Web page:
As for the concern with them going out of business, they've raised a good bit of funding, and offer data dumps so you can migrate elsewhere if need be.

For me, right now the ease of development outweighs the risk (we'll see in time though...)

With regards to concerns around price: I actually did a comparison between Parse (which I use on some iOS apps) and StackMob, their nearest mobile competitor, and Parse actually came out very well in terms of price (although not so much on some more enterprise level features).


How does parse save you time building your ipad game?

Sorry if that's a dumb question. I'm still trying to wrap my head around what it is.

A few things:

1) It makes user management stupid-simple. I can authenticate with Facebook/Twitter/signup easily (not that it's really that hard, but still), and the user info is automatically saved to the cloud.

2) I then use it to store game state, retrieve a list of active games/previous games.

3) Push notifications are really easy. Each client opens a "channel", and the other client sends a push to their opponent's channel after their turn is complete.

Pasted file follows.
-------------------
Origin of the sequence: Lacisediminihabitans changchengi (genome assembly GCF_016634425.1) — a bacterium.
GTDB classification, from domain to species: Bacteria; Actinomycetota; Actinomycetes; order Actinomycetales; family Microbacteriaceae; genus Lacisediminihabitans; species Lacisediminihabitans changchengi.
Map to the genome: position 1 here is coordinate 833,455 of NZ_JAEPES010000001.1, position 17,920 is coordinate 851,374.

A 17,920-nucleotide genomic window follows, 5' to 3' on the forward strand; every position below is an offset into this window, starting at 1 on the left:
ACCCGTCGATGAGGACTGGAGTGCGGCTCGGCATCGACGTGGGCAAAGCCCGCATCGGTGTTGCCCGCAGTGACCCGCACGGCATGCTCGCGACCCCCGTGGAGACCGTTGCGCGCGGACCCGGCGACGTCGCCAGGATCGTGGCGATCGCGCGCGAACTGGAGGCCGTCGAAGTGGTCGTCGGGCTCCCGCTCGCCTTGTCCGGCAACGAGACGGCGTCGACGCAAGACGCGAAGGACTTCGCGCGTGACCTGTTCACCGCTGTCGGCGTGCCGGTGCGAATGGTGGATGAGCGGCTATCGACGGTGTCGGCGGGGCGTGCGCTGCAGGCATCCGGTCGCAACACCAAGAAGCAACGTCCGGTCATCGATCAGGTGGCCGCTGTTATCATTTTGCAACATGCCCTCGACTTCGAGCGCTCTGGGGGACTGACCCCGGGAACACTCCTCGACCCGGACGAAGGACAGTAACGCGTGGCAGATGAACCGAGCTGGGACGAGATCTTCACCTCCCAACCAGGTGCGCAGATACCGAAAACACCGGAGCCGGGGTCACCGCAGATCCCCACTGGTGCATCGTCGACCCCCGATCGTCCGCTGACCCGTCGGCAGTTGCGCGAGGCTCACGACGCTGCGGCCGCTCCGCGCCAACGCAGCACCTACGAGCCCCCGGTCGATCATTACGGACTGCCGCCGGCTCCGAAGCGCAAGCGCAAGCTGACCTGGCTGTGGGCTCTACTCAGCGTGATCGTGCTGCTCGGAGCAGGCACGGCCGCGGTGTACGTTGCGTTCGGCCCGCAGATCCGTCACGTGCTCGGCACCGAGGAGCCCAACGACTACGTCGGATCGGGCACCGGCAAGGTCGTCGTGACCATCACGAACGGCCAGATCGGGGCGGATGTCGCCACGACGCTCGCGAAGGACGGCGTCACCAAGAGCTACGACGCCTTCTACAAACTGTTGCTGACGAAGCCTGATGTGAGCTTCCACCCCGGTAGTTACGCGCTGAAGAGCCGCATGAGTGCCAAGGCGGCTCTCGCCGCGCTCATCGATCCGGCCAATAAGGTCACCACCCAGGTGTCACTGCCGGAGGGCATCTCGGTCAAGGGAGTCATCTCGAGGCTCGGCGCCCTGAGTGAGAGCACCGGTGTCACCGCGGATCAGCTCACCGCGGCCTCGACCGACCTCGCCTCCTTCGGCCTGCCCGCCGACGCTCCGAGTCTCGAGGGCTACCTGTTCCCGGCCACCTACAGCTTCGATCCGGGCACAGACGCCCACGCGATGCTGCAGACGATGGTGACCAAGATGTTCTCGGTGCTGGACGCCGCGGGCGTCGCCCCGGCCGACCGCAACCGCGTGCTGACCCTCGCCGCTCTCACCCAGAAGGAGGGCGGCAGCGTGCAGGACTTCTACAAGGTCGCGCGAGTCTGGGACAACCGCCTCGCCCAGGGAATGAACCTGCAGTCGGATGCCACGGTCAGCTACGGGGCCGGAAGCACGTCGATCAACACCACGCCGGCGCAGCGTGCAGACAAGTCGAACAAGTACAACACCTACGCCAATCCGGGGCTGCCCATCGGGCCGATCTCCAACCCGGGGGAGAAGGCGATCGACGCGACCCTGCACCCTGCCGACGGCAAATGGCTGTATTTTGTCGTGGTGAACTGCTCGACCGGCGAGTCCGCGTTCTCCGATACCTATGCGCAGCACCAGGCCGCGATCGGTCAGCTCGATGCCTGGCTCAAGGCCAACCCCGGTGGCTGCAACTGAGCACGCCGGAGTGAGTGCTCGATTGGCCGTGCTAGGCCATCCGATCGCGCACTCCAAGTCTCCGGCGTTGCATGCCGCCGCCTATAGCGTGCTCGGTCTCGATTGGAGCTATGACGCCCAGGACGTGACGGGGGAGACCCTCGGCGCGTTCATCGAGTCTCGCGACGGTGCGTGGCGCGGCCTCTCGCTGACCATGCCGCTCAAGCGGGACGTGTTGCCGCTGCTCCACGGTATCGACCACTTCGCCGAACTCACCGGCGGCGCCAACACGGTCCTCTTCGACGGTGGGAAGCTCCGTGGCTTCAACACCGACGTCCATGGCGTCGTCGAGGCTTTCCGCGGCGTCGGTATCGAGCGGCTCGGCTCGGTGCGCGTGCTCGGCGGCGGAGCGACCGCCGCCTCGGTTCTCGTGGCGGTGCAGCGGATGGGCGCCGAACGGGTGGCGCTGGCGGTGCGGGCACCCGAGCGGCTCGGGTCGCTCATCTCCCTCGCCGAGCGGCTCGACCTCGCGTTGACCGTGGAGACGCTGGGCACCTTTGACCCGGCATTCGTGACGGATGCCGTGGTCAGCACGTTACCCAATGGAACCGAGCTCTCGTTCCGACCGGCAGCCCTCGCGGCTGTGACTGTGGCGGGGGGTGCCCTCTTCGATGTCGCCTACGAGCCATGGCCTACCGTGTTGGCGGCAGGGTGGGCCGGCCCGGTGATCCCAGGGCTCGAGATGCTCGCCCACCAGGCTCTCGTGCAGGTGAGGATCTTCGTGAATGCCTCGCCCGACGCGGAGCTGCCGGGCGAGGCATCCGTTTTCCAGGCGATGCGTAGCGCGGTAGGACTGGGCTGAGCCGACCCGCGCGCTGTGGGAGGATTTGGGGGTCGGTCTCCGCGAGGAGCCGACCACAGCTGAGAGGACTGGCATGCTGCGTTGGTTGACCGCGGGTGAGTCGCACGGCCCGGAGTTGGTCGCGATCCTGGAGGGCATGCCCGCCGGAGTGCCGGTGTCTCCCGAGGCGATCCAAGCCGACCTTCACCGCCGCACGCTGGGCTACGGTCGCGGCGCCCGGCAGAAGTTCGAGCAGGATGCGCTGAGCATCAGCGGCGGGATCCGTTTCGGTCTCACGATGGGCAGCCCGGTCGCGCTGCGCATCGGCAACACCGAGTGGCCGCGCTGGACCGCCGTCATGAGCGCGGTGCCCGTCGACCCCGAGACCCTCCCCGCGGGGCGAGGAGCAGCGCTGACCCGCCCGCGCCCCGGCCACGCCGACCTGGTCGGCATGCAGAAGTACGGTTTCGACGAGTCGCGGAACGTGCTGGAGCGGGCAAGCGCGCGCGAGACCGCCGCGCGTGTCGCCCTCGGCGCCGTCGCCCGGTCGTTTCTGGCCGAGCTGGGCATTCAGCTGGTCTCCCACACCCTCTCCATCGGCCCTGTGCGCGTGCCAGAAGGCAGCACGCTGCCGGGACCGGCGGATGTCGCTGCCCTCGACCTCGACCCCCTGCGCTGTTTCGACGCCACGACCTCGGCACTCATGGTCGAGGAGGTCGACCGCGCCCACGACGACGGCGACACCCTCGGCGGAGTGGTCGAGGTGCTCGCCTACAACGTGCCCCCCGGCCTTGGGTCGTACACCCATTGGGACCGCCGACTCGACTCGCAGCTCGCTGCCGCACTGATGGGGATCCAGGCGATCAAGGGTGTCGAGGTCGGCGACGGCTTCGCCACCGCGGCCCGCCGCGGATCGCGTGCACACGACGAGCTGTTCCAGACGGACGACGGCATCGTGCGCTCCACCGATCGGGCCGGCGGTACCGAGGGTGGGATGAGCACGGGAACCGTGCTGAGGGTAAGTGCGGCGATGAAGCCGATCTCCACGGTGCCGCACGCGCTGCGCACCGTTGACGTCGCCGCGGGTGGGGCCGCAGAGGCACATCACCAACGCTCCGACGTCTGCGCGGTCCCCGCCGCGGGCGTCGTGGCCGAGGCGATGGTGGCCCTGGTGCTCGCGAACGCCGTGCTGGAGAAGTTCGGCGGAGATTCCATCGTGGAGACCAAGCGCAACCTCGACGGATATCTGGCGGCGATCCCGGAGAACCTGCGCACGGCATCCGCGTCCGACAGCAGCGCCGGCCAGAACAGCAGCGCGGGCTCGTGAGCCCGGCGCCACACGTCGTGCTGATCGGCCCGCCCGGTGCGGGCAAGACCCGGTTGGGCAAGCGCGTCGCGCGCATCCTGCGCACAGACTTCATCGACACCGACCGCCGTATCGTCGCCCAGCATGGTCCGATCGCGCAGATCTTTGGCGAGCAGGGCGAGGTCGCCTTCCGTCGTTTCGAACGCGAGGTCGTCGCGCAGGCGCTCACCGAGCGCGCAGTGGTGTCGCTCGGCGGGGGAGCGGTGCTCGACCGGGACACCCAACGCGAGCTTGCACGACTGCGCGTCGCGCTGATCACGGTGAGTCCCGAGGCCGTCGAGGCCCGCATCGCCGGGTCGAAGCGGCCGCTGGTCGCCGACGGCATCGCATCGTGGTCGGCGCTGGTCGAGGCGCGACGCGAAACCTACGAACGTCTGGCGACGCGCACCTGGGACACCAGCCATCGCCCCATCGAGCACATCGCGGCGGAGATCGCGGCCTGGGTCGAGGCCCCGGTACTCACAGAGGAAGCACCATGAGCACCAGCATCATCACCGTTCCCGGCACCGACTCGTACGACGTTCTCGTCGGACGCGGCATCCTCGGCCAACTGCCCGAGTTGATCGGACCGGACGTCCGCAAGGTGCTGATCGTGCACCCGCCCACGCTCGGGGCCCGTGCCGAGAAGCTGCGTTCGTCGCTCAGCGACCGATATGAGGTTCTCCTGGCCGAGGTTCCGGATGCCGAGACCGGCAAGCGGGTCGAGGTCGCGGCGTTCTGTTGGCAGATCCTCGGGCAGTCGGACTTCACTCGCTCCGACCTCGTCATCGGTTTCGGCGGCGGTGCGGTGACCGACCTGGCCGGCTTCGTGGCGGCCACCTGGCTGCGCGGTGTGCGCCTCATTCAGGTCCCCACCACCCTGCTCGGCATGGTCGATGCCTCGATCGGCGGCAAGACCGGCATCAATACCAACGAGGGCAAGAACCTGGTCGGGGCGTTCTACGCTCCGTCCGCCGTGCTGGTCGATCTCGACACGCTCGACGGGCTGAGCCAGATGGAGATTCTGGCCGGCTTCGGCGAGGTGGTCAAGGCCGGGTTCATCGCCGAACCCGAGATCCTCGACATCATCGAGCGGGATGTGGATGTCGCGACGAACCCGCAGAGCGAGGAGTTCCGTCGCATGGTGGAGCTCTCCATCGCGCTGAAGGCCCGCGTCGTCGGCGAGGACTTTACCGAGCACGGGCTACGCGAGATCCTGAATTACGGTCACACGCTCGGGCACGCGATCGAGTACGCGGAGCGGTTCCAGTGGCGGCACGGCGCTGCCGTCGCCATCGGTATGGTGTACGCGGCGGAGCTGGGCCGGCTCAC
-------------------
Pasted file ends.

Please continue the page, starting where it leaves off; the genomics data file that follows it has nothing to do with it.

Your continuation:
I suppose I should clarify that I am building a turn-based iPad game, where the game state needs to be stored between turns.

(I was going to write you offline but you do not have an email associated with your HN account.)

I too am developing a turn-based iOS game using Parse. I've found the entire process to be painless. It's a shame Game Center's turn-based API has so many issues [1]

Perhaps if iOS 6 is announced at WWDC some of these Game Center issues will be included? For now it's easy enough on Parse to do the equivalent work "by hand".

[1]: http://ishamrock.com/post/20122762136/words-play-reflections... rs-turn-based

Will follow-up with you...

It would probably work pretty well for a game based around creating and sharing levels.

I'm still a little confused by what Parse does and when I would use it. It sounds neat for little, proof-of-concept demos but would I consider it for production of something significant? Does this SDK work without the Parse server?